Motivation: I wanted to combine 2 or more packet capture, or pcap, files in order to create an example:
One that contains just malicious (or simulated malicious) network traffic
Another contains legitimate, non-malicious network traffic
Many example packet capture files focus either specifically on malware, exploits, C2 traffic, etc. (like Security Onion’s list of PCAPs for Testing) or on examples of legitimate traffic (like Wireshark’s Sample Captures). I wanted to create an example that would interweave such sources and intersperse malicious and legitimate traffic, as they would typically occur concurrently.
In addition to tcpdump, there are three CLI tools provided by Wireshark that I used to help accomplish this:
capinfos – provides high-level data about a packet capture file
mergecap – combines 2 or more packet capture files
editcap – modified packet details, such as timestamps, in a packet capture file
My motivation was to start from a known good packet capture, for example, a DNS request and reply, and modify that request to create something interesting: an example to examine in Wireshark, or positive and negative test cases for an IDS software (Snort, Suricata).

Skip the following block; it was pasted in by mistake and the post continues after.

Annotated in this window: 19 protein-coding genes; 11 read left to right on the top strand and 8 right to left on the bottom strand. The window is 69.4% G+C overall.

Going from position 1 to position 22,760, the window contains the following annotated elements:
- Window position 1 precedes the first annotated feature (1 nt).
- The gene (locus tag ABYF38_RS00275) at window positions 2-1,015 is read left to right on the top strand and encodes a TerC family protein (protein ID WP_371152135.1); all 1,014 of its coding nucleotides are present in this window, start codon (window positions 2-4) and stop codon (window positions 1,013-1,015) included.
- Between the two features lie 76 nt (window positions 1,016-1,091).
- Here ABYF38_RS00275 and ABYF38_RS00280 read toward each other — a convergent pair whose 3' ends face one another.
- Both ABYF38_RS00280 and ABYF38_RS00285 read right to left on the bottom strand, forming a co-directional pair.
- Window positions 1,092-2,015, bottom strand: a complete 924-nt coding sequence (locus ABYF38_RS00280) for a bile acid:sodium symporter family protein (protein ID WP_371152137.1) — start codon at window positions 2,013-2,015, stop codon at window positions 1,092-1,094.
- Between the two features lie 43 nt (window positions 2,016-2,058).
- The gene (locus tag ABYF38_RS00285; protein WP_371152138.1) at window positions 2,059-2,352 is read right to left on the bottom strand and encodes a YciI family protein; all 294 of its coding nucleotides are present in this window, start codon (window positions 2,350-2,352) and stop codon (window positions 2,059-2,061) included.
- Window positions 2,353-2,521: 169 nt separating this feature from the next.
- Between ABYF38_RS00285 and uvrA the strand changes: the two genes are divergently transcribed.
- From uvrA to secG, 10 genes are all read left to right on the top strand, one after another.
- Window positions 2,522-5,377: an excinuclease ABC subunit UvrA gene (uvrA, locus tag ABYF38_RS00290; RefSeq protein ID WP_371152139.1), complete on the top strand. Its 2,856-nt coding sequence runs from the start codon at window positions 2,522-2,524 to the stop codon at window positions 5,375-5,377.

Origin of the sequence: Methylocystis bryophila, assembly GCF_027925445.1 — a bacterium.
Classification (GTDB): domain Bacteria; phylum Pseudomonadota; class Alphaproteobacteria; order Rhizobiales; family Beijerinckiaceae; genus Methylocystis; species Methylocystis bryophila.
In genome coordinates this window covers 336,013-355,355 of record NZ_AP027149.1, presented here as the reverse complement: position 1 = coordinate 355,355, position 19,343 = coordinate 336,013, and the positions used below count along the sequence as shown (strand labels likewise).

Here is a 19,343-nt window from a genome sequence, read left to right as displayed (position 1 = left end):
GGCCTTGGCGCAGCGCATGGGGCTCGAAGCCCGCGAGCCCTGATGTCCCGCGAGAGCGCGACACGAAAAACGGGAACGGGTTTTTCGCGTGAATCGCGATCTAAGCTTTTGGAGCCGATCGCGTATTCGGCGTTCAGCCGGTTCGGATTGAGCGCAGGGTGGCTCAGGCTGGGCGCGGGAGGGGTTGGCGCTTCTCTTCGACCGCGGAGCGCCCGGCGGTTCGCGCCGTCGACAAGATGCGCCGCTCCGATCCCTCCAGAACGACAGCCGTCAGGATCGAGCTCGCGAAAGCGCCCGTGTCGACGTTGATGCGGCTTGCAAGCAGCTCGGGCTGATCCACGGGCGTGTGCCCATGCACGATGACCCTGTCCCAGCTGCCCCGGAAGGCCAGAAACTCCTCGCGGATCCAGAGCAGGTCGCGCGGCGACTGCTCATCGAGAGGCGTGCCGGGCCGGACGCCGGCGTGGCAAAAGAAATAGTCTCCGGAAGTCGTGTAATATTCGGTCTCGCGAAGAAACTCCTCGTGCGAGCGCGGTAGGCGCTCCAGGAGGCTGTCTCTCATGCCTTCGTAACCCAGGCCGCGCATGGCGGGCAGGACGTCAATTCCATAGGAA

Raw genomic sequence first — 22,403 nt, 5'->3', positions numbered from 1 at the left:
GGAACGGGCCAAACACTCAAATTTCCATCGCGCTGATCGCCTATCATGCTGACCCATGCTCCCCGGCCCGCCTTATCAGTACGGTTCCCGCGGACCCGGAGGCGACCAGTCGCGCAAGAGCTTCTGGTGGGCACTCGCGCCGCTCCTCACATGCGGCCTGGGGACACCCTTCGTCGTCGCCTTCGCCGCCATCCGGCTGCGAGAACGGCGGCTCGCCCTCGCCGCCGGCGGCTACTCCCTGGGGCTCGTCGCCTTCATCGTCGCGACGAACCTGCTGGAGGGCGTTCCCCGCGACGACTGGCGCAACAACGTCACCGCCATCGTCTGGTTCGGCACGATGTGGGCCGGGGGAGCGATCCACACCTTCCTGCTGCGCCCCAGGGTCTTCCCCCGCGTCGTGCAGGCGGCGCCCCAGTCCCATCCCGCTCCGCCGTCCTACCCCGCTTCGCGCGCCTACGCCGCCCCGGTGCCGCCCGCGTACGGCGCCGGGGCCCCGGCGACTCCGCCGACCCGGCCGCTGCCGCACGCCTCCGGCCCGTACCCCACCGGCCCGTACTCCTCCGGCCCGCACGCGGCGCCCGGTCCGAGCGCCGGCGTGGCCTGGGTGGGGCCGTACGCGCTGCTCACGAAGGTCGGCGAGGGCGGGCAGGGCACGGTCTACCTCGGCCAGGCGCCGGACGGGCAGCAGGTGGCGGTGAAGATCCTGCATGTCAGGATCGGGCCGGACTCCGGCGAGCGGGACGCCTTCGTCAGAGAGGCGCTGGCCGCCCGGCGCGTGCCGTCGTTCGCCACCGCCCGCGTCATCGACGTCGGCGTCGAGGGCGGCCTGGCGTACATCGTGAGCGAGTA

I haven’t done much with Scapy before, but it seemed like the right tool for the task. My planned steps were as follows:
I had been using the Python socket module to create a very basic client-server for testing purposes, but soon I wanted to have something slightly more standard, like an HTTP server. I decided to try the Python Flask framework.
First I set up a Flask server on a CentOS 7 Linux VM running on VirtualBox:
Obviously, if you are dealing with a machine connected directly to the Internet, this would be a terrible solution. You’d want to add rules allowing only the hosts and ports from which you expect to receive connections. But for testing communications between my desktop and a virtual host running on it, this seemed like a quick solution.
After those 2 changes, I was able to load the sample “hello” Flask app in a browser: